Unlike the flower embroidery pattern, I was less concerned about painting within the pattern lines. Part of the charm of using watercolour paints is that they bleed!
Step 6: Hang the painted fabric to dry before starting any embroidery.
How To Embroider Watercolour Painted Fabric
You can use embroidery floss, from cotton and silk threads to crewel wool.
I used my favourite Swedish linen threads for these two designs. I like these threads partly because of their vibrant colours; the yarn is non-divisible, spun to be used as it is, and works best with a chenille needle 22.
Stitching the Flower
Step 8: With pink thread, backstitch the petal outlines. Then with the same thread, embroider one long stitch over the centre lines—finish by filling the flower’s centre with a satin stitch with orange floss.
Embroidering the Pebble Pattern
Step 9: Embroider each pebble with a different coloured floss.
- Pebble with buttons (orange thread): Outline of the pebble and the small circles inside use a backstitch. Then fill each circle with 3-4 french knots (see here for the video).
- Pebble with lines (red thread): Outline in backstitch. Dots in the centre with a french knot. Then one single long stitch from the french knot to the edge.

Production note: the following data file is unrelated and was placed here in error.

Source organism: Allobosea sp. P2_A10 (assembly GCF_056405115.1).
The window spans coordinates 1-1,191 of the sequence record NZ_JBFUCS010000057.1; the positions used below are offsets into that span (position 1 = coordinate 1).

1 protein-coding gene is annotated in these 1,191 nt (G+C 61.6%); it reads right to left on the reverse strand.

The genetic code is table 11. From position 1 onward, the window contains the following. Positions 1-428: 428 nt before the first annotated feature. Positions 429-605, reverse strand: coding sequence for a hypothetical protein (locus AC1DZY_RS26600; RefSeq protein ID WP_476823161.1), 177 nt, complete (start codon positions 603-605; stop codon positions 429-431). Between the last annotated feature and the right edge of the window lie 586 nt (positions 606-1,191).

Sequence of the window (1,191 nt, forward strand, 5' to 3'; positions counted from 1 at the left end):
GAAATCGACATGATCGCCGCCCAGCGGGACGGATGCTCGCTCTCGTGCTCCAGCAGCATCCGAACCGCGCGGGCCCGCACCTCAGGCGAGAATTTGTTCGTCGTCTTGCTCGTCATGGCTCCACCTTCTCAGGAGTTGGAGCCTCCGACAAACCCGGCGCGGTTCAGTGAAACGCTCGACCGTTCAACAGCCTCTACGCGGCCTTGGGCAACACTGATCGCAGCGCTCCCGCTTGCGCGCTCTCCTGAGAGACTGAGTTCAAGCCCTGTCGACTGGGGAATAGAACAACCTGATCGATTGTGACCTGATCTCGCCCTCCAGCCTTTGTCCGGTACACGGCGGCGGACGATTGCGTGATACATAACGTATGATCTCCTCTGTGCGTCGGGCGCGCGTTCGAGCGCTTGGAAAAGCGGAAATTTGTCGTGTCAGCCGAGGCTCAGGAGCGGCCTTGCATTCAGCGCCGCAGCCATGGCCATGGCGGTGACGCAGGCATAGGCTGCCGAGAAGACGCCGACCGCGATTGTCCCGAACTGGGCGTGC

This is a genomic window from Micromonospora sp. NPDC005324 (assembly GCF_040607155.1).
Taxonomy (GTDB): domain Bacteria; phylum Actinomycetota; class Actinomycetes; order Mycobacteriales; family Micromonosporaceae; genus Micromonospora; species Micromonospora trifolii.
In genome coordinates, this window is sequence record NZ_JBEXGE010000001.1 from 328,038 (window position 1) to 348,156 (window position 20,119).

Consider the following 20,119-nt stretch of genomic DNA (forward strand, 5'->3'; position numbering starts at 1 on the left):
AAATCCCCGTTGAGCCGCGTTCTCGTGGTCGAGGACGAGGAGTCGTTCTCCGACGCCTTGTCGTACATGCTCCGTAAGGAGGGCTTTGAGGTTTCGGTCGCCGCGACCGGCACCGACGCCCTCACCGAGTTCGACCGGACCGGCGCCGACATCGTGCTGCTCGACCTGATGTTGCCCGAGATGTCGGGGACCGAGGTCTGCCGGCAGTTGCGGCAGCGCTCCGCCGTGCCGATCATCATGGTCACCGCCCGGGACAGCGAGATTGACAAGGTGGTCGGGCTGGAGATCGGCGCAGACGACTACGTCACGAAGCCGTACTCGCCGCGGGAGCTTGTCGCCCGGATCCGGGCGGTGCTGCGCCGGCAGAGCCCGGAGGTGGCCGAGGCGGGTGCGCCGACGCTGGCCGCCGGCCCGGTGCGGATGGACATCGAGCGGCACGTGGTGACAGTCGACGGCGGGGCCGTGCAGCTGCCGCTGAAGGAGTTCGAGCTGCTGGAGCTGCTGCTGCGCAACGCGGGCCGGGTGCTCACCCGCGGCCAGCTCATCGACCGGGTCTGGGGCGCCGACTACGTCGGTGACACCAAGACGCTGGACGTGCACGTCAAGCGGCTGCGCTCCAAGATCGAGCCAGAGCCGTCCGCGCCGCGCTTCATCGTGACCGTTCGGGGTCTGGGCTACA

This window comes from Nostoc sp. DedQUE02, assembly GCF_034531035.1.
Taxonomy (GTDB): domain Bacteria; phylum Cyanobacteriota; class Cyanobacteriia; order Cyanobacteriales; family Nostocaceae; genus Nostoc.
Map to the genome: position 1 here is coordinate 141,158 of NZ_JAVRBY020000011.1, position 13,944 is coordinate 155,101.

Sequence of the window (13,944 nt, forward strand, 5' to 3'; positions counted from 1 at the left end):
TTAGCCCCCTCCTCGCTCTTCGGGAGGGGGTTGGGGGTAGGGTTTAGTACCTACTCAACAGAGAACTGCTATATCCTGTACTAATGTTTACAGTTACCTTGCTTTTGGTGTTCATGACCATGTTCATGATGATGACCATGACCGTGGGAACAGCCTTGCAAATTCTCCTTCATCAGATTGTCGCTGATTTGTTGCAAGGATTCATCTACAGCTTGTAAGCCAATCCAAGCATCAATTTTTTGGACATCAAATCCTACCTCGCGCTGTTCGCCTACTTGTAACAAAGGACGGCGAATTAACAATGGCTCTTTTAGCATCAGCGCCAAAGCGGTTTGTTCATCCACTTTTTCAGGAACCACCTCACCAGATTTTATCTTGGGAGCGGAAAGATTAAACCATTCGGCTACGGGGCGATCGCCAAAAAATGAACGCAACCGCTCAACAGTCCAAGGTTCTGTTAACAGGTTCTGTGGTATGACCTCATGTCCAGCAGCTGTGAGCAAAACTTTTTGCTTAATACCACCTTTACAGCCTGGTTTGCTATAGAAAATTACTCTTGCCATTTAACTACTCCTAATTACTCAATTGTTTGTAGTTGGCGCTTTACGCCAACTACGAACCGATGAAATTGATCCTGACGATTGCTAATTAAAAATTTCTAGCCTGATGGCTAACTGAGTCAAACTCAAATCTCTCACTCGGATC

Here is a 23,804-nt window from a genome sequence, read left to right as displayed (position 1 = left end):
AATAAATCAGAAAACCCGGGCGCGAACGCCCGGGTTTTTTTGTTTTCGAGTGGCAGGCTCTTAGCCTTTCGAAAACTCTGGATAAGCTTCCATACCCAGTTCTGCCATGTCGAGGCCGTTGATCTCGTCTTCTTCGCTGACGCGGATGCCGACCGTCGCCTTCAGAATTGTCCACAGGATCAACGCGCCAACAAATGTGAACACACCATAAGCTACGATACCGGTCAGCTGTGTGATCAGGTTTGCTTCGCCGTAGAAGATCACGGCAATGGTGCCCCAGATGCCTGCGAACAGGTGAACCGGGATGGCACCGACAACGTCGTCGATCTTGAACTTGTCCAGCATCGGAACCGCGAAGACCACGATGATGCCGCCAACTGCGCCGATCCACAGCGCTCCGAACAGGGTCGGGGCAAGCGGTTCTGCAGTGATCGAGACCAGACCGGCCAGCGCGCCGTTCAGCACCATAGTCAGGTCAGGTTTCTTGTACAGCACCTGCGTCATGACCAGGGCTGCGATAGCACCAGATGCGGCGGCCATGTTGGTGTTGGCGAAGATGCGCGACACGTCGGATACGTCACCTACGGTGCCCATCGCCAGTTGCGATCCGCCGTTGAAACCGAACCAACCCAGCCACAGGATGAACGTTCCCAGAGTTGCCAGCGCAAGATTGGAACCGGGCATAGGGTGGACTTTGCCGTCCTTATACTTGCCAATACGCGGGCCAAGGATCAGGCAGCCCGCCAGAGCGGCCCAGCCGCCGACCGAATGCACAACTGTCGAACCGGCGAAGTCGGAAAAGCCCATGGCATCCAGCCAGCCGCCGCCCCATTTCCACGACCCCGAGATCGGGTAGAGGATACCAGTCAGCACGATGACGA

- Pebble with stamen (pink thread): Outline the pebble with a backstitch. Stitch the inner circle in a blanket stitch. Then use one long stitch with each stamen and add a french knot at the end.
How To Finish Of the Watercolour Embroidery
If you hang these embroideries in the hoop as they are, then you will need to add a backing to the hoop.
- First, draw around the inner hoop onto a piece of felt and cut the circle out.
- Next, trim the embroidery fabric outside the hoop, so you have a margin of between 1-2 cm.
- Using one long-running, gather the fabric to the back of the hoop, just like you would make a fabric yo-yo.
- Finish off by whip-stitching the felt to the back of the hoop.
Other Ways To Use And Display Embroidery